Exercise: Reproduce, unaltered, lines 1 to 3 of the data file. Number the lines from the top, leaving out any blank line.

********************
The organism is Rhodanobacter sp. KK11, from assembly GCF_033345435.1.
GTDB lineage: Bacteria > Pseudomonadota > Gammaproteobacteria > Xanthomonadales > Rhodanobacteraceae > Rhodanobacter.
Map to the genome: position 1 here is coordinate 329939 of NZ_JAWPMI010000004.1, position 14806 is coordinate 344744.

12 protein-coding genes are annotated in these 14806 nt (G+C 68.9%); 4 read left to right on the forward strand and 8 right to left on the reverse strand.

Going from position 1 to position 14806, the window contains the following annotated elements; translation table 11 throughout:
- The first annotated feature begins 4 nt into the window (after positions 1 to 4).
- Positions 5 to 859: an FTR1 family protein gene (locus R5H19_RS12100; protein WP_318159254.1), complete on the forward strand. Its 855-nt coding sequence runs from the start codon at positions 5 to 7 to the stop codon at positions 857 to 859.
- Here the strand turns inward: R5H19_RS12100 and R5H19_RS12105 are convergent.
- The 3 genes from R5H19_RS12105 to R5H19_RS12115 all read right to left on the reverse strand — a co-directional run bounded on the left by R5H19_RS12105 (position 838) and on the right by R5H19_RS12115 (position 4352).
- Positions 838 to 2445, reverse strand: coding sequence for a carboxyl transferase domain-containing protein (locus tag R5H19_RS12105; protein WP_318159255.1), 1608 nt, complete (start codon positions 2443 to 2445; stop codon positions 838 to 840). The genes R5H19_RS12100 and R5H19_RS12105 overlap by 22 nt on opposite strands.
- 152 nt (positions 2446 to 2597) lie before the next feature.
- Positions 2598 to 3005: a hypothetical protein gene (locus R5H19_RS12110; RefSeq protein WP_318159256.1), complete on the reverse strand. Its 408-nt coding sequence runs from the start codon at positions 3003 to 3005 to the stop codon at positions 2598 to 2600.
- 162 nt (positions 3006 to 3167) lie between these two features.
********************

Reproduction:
The organism is Rhodanobacter sp. KK11, from assembly GCF_033345435.1.
GTDB lineage: Bacteria > Pseudomonadota > Gammaproteobacteria > Xanthomonadales > Rhodanobacteraceae > Rhodanobacter.
Map to the genome: position 1 here is coordinate 329939 of NZ_JAWPMI010000004.1, position 14806 is coordinate 344744.